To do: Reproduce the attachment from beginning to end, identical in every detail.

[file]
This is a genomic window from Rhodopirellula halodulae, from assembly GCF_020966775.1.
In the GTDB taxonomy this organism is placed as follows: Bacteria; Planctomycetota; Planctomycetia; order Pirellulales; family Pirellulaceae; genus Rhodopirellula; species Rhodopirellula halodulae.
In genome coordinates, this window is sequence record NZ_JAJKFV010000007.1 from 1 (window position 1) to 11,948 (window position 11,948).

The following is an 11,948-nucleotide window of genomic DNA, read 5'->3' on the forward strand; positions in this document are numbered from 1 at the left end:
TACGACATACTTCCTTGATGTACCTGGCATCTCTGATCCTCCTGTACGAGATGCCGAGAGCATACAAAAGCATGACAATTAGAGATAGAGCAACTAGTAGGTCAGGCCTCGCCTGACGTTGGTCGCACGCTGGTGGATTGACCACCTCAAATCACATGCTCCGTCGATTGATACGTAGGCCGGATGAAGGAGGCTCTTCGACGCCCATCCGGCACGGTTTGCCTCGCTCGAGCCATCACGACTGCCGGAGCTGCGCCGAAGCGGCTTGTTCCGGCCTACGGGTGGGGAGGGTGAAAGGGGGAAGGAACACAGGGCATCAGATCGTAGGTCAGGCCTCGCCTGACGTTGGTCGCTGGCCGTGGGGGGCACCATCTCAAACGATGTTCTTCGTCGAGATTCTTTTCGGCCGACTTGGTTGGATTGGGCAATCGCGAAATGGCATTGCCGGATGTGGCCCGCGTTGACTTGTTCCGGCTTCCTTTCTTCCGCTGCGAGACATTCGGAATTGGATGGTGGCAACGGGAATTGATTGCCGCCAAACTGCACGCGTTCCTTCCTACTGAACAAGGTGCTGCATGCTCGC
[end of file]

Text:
This is a genomic window from Rhodopirellula halodulae, from assembly GCF_020966775.1.
In the GTDB taxonomy this organism is placed as follows: Bacteria; Planctomycetota; Planctomycetia; order Pirellulales; family Pirellulaceae; genus Rhodopirellula; species Rhodopirellula halodulae.
In genome coordinates, this window is sequence record NZ_JAJKFV010000007.1 from 1 (window position 1) to 11,948 (window position 11,948).

The following is an 11,948-nucleotide window of genomic DNA, read 5'->3' on the forward strand; positions in this document are numbered from 1 at the left end:
TACGACATACTTCCTTGATGTACCTGGCATCTCTGATCCTCCTGTACGAGATGCCGAGAGCATACAAAAGCATGACAATTAGAGATAGAGCAACTAGTAGGTCAGGCCTCGCCTGACGTTGGTCGCACGCTGGTGGATTGACCACCTCAAATCACATGCTCCGTCGATTGATACGTAGGCCGGATGAAGGAGGCTCTTCGACGCCCATCCGGCACGGTTTGCCTCGCTCGAGCCATCACGACTGCCGGAGCTGCGCCGAAGCGGCTTGTTCCGGCCTACGGGTGGGGAGGGTGAAAGGGGGAAGGAACACAGGGCATCAGATCGTAGGTCAGGCCTCGCCTGACGTTGGTCGCTGGCCGTGGGGGGCACCATCTCAAACGATGTTCTTCGTCGAGATTCTTTTCGGCCGACTTGGTTGGATTGGGCAATCGCGAAATGGCATTGCCGGATGTGGCCCGCGTTGACTTGTTCCGGCTTCCTTTCTTCCGCTGCGAGACATTCGGAATTGGATGGTGGCAACGGGAATTGATTGCCGCCAAACTGCACGCGTTCCTTCCTACTGAACAAGGTGCTGCATGCTCGC